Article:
Successful software depends as much on scrupulous testing as it does on solid architecture or elegant code. But testing is not a routine process, it's a constant exploration of methods and an evolution of good ideas.
As the technology leader at a small software company, you need to focus on people, products, processes, and technology as you bring your software to market, while doing your best to put out fires and minimize headaches.
How do the experts solve difficult problems in software development? In this unique and insightful book, leading computer scientists offer case studies that reveal how they found unusual, carefully designed solutions to high-profile projects. You will be able to look over the shoulder of major coding and design experts to see problems through their eyes.
To succeed, an agile project demands outstanding collaboration among all its stakeholders. But great collaboration doesn’t happen by itself; it must be carefully planned and facilitated throughout the entire project lifecycle. Collaboration Explained is the first book to bring together proven, start-to-finish techniques for ensuring effective collaboration in any agile software project.
Great management is difficult to see as it occurs. It's possible to see the results of great management, but it's not easy to see how managers achieve those results. Great management happens in one-on-one meetings and with other managers--all in private. It's hard to learn management by example when you can't see it. You can learn to be a better manager--even a great manager--with this guide.
Truth is often stranger than fiction, especially when it comes to the workplace. In Cube Farm, author Bill Blunden recounts his three years in Minnesota, performing research and development for Lawson Software. Riddled with intrigue, duplicity and collusion, this story offers a trench-level view of a company in the throes of internal rivalry, and suffering from a string of failed projects.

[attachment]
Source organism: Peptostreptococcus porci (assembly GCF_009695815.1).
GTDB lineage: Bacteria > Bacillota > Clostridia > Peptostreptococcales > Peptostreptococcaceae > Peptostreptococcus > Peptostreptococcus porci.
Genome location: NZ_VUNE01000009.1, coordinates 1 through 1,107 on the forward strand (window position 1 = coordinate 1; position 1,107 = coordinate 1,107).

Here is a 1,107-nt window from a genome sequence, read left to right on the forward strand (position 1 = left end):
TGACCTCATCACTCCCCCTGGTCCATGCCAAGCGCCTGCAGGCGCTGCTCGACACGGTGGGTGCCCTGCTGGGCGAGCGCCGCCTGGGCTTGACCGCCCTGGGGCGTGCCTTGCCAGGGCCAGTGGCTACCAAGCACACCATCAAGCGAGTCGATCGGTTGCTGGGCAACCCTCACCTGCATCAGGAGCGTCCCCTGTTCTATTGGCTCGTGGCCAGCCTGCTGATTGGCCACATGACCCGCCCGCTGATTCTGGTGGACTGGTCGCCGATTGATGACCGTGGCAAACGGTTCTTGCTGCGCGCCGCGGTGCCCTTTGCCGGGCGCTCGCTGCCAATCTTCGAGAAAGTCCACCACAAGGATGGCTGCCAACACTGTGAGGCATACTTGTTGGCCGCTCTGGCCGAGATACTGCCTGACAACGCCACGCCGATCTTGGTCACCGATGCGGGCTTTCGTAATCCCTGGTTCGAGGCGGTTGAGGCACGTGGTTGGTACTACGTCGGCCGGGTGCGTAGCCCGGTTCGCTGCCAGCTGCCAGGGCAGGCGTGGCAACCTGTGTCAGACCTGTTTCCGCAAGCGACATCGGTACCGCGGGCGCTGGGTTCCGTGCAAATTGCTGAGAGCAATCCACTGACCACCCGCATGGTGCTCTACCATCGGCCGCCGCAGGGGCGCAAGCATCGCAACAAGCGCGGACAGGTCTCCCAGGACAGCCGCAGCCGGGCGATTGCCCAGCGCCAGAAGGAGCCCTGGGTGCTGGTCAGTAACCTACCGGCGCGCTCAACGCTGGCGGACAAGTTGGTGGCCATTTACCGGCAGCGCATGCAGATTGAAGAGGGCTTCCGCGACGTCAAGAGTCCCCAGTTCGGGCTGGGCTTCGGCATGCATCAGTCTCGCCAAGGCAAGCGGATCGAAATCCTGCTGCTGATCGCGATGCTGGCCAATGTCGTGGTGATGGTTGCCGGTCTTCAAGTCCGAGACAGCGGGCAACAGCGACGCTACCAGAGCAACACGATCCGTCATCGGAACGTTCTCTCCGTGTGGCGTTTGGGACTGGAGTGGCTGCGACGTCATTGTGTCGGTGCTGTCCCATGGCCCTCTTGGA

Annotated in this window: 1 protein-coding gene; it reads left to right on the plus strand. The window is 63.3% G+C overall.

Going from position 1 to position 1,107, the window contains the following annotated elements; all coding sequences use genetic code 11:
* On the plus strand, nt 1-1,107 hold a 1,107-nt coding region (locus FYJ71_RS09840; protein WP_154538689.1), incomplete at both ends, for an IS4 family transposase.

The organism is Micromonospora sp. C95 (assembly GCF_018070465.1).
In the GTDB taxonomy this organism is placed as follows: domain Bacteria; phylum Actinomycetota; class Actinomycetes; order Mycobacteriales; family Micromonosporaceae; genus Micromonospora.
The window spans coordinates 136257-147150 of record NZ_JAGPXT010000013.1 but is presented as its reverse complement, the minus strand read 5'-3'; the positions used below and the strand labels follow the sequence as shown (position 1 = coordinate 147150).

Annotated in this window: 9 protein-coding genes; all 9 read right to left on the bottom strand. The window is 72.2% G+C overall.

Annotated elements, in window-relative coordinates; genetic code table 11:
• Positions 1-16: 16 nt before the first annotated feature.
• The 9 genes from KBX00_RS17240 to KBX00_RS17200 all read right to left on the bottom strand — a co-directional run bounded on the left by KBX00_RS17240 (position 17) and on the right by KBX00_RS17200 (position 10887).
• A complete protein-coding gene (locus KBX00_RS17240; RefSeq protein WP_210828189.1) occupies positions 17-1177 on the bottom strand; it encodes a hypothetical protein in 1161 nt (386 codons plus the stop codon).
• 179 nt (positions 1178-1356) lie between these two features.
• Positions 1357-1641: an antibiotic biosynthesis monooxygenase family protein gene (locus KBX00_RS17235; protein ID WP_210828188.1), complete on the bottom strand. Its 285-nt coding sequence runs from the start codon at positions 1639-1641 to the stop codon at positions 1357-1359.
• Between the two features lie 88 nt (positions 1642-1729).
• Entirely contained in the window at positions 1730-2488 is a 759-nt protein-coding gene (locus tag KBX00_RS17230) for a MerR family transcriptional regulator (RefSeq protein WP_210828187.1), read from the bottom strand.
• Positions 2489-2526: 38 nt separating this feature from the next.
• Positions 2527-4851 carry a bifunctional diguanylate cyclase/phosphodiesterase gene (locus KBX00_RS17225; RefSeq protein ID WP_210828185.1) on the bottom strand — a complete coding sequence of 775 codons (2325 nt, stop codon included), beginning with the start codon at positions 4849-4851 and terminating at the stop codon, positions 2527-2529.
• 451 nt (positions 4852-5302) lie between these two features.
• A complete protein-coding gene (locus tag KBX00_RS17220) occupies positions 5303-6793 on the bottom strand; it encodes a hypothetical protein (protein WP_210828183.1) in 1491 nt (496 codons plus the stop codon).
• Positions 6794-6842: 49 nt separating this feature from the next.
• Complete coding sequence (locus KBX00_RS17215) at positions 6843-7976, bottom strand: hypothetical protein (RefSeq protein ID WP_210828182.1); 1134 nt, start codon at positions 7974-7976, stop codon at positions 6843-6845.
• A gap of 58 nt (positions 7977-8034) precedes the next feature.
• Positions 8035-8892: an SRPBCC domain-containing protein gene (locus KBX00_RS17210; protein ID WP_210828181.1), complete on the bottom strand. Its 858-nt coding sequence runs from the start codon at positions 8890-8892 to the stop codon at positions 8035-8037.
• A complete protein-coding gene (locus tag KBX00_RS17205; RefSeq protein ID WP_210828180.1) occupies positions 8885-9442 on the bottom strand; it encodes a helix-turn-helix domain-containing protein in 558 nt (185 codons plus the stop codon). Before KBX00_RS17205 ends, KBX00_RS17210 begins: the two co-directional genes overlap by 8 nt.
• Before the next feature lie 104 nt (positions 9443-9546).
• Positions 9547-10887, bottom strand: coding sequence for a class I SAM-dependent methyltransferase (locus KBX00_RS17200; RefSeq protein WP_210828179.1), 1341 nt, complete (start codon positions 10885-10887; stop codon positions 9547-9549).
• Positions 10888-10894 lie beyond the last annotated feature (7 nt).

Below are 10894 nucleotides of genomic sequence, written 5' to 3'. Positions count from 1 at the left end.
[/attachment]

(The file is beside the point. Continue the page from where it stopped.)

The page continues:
Since you picked up this book, we assume that you've tried to introduce something new into your organization. Maybe you were successful or maybe you were not completely happy with the result. Change is hard. Wouldn't it be wonderful if all the people, just like you, those "powerless leaders," who have had some success in their attempts to introduce a new idea, could sit down with you and share their secrets? This book will provide the next best thing.
Good technical people are the foundation on which successful high technology organizations are built. Establishing a good process for hiring such workers is essential. Unfortunately, the generic methods so often used for hiring skill-based staff, who can apply standardized methods to almost any situation, are of little use to those charged with the task of hiring technical people.
If you develop systems or software for a living, you know that communication is essential for success.
Developers, managers, and testers have to understand each other clearly in order to meet client requirements, build work-related relationships, and survive time pressures and market demands. So often, though, communication breaks down, and we shout at each other across communication gaps that widen into yawning chasms.